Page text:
*/**** Image A+ Sound A+ Extras C
starring Scarlett Johansson, Morgan Freeman, Amr Waked, Choi Min-Sik
written and directed by Luc Besson
by Walter Chaw I recall Luc Besson confessing that his The Fifth Element was based on an idea he'd had as a child; I'm going to wager the same is true of his dreadful Lucy. It's a pre-pubescent boy's fantasy of cool: a mash of silly pop-science buoying a beautiful woman's mutation from impossible party girl into deity through the agency of stem-cell-related drug abuse. The good news is that South Korean superstar Choi Min-Sik (Oldboy) gets a mainstream American debut in a juicy role that nonetheless feels like a wasted opportunity (see: Beat Takeshi in Johnny Mnemonic). The bad news is Lucy is prurient pap that pup-critics will declare proof of "vulgar auteurism," no matter the redundancy and ignorance of the term itself. Perhaps fitting, then, that the only defense of a movie this obnoxious and wilfully dumb is a term and movement founded on the same principles. I've defended Besson in the past--I'm an unapologetic admirer of Leon/The Professional and The Messenger (and Danny the Dog, which he produced, is a peerless statement on the relationship between Western and Asian action stars). But Lucy is reductive, sub-La femme Nikita effluvia that takes a premise niftily played-with in Ted Chiang's beyond-brilliant 1991 short story "Understand" and grinds it into a grey paste.
Lucy (Scarlett Johansson) is roped into being a surgical drug mule by evil South Korean-in-Taiwan Jang (Choi). Upon accidentally assimilating a huge batch of miracle smack, she turns into Neo--and Johnny Depp in Transcendence, and Akira, kind of (but in a mini-skirt), and the Lawnmower Woman. Transcendence's own Morgan Freeman appears (not kidding) to intone gravely that humans only use 10% of their brains but, like the 20%-using asshole dolphins, should we ever use more, we'd be able to control time and space. I know, I don't get it, either. Apparently, producing new neurons means becoming telekinetic, which makes the process of changing hair colour and creating invisible Sue Storm force-fields a cinch! 100%? Omniscience, bitch. There are Malick-ian time-warps wherein Lucy contemplates australopithene Lucy and does the Michelangelo finger-touch. There's a scene on an airplane where it seems like Lucy disintegrates, only to later wake up in a hospital. Bad trip, indeed, man--but it was better in Poltergeist. Did I mention the dinosaur? Dinosaur.
It's all nonsense married to a few gun battles that have no weight because Lucy is omnipotent, remember? Freeman's Professor Norman gets the lucky task of looking amazed a lot, and at the end, the film tries to do something in tribute to Metropolis that I don't understand what it was. It also casually demonizes the Koreans, though it has someone speaking Mandarin to them at some point, so... Lucy plays like the cinematic manifestation of two kids having a conversation about what they'd like to see in a movie starring Scarlett Johansson: "So she gets smarter and then she knows gun-fu and then she turns into an oil blob." It's not a requirement that stuff like this make sense, of course, but it'd be a quaint and lovely courtesy if it at least maintained some kind of internal logic. That said, I rather enjoyed the first 20 minutes of the benighted thing, and it's short at a breezy 88 minutes. Johansson continues to surprise by choosing roles that comment on her beauty through seeking ever-escalating notions of breaking through physical barriers. Lucy will ultimately find eternity, then, as a road-marker along the way to Johansson's personal actualization. She's the best thing in the movies right now. Even the shitty ones. Originally published: July 25, 2014.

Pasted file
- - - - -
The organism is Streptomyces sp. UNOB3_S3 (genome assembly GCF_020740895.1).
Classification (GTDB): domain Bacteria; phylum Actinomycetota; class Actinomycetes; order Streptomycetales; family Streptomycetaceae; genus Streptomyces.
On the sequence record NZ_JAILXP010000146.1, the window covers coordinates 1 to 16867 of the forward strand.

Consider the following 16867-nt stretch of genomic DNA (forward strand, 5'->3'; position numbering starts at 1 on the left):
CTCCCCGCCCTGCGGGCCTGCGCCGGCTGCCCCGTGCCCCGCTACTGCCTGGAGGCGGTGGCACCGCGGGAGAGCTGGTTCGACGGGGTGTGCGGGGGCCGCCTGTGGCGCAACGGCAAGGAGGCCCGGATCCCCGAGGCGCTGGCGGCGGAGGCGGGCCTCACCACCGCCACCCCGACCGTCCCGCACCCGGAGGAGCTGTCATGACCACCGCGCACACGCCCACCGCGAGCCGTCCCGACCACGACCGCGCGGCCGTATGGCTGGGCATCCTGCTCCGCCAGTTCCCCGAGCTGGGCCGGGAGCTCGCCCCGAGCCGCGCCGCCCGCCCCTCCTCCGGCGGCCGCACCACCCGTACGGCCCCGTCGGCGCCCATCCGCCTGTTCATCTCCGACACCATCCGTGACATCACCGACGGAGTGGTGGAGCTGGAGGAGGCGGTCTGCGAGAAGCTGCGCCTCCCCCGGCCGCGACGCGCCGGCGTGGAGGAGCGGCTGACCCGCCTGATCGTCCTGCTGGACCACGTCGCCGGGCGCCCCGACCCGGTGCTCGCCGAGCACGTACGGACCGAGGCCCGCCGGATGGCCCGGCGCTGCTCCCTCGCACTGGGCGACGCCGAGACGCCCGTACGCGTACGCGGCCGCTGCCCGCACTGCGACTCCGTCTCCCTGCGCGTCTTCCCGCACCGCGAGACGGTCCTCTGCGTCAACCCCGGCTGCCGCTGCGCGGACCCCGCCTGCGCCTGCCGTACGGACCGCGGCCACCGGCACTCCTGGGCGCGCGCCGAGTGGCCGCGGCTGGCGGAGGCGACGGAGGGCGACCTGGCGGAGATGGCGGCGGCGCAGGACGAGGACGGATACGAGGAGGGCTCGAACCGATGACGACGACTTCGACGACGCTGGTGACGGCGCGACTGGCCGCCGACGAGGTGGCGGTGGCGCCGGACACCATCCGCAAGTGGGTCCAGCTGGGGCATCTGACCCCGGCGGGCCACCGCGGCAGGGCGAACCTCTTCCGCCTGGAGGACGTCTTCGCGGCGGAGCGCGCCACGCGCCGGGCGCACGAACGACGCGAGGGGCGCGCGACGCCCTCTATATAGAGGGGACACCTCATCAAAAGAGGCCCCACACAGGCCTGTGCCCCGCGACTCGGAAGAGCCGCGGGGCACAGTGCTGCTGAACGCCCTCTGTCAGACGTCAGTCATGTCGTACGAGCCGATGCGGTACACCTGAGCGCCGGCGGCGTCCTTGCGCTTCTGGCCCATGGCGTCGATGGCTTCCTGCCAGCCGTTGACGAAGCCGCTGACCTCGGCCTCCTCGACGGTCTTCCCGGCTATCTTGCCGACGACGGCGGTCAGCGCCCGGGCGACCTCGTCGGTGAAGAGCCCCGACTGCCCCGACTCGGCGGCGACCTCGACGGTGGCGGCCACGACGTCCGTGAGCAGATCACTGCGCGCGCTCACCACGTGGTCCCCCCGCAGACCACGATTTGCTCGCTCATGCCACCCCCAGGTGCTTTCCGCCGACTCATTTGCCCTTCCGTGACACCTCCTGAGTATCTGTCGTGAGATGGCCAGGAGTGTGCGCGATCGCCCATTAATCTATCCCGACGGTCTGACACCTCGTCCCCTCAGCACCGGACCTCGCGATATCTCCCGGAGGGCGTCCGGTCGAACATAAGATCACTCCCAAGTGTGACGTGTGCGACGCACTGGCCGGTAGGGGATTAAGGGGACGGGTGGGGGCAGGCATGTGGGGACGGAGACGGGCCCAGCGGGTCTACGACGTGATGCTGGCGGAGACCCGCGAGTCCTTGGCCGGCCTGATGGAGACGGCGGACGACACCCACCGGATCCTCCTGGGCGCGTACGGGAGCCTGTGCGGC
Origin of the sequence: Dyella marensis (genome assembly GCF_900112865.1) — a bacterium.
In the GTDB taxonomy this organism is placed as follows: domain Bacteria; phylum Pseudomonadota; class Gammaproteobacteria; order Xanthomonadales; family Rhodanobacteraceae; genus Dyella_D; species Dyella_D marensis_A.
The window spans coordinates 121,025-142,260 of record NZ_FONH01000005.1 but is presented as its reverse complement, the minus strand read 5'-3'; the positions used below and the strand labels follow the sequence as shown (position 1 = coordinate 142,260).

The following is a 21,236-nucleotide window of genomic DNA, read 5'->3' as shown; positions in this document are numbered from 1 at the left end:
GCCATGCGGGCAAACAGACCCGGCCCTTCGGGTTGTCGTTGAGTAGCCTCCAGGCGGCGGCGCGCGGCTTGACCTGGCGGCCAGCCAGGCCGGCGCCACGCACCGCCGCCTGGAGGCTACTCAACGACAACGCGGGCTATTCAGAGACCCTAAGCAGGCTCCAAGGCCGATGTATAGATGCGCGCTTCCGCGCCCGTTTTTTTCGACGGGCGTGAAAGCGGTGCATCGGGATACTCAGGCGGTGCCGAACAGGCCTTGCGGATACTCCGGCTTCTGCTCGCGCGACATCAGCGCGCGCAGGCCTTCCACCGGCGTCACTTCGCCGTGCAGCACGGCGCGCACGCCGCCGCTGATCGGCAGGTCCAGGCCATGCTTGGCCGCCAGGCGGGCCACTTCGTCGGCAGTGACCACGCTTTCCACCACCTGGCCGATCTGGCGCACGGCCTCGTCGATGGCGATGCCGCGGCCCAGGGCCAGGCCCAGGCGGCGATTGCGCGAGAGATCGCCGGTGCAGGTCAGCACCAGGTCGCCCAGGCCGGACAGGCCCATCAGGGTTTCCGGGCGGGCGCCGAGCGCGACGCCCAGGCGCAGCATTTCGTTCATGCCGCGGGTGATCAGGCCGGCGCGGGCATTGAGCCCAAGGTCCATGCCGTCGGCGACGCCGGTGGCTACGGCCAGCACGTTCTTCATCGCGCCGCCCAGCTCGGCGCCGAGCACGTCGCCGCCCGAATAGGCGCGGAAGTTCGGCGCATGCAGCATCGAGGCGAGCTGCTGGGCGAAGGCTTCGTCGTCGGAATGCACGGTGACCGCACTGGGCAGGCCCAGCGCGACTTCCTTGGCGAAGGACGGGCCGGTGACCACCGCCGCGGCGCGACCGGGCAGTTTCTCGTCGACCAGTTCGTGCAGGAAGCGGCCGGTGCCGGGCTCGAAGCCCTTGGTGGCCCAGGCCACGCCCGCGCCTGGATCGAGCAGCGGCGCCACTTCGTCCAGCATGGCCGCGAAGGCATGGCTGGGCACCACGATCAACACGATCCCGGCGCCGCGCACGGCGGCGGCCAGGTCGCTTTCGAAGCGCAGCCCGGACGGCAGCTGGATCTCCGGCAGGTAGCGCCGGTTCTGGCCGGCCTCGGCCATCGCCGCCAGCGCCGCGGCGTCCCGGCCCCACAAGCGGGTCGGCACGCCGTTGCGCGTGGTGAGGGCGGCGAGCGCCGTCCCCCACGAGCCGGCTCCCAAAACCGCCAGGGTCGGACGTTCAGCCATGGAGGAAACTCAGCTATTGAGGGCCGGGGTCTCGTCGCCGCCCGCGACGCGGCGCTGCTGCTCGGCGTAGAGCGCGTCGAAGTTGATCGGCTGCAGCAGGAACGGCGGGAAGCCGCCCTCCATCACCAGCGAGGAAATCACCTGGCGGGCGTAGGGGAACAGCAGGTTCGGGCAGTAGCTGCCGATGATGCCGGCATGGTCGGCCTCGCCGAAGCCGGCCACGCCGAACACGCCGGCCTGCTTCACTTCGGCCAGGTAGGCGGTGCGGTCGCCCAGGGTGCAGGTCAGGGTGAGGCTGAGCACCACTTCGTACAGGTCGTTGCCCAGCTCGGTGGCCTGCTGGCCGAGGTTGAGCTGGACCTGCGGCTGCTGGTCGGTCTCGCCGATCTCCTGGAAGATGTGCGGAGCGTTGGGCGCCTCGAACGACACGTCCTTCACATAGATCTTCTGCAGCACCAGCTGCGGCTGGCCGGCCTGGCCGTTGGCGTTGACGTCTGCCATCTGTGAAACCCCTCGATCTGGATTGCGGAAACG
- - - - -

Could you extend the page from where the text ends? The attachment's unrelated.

THE BLU-RAY DISC
by Bill Chambers Universal brings Lucy to Blu-ray in a sleek, deservedly-praised 2.40:1, 1080p presentation. This is one of the best transfers I've ever seen of an all-digital source (vive l'Alexa!), razor-sharp yet glassy and cinematic in motion, filled with vibrant colours, rich, inky blacks, and bleach whites that aren't simply the fruit of overexposure. There is one fleeting shot of a sunset with disappointingly polarized highlights; the rest? Phenomenal--and entirely free, that I can see, of compression issues or artifacts. The attendant 5.1 DTS-HD MA track is a similarly brilliant showcase for propulsive audio that, between the action elements, Eric Serra's deep-bass synth score, and some gratifyingly abstract usage of the LFE channel, puts the subwoofer through its paces. Dialogue, for better or worse, stands crisply above the cacophony (this almost seems like one of those near-field mixes where dynamic range is decreased to lessen fluctuations in volume, particularly of voices), while the rear channels work to fabricate a near-constant, persuasive ambience. Too bad Universal didn't include a Dolby Atmos option, since the film had one in theatres. Also on board are two making-of featurettes--"The Evolution of Lucy" (16 mins., HD) and "Cerebral Capacity: The True Science of Lucy" (9 mins., HD)--that find experts like Duke Institute's Dr. P. Murali Doraiswamy attempting to give credence to the movie's junk science amidst helpful diagrams like this:
Morgan Freeman defends Lucy best by explicitly calling it a fantasy, while Scarlett Johansson doesn't really even broach the goofy premise. Instead, she reflects on the challenge of playing someone who's transcended emotions without lapsing into monotone. Director Luc Besson, who doesn't usually make himself this available, talks about a research process that saw him sitting down with several Nobel winners and asking them questions only a screenwriter would ask, and says Lucy took twelve years to write because of his own trickling intellect. Trailers culled randomly from the web round out the disc, which comes with DVD and downloadable copies of the film.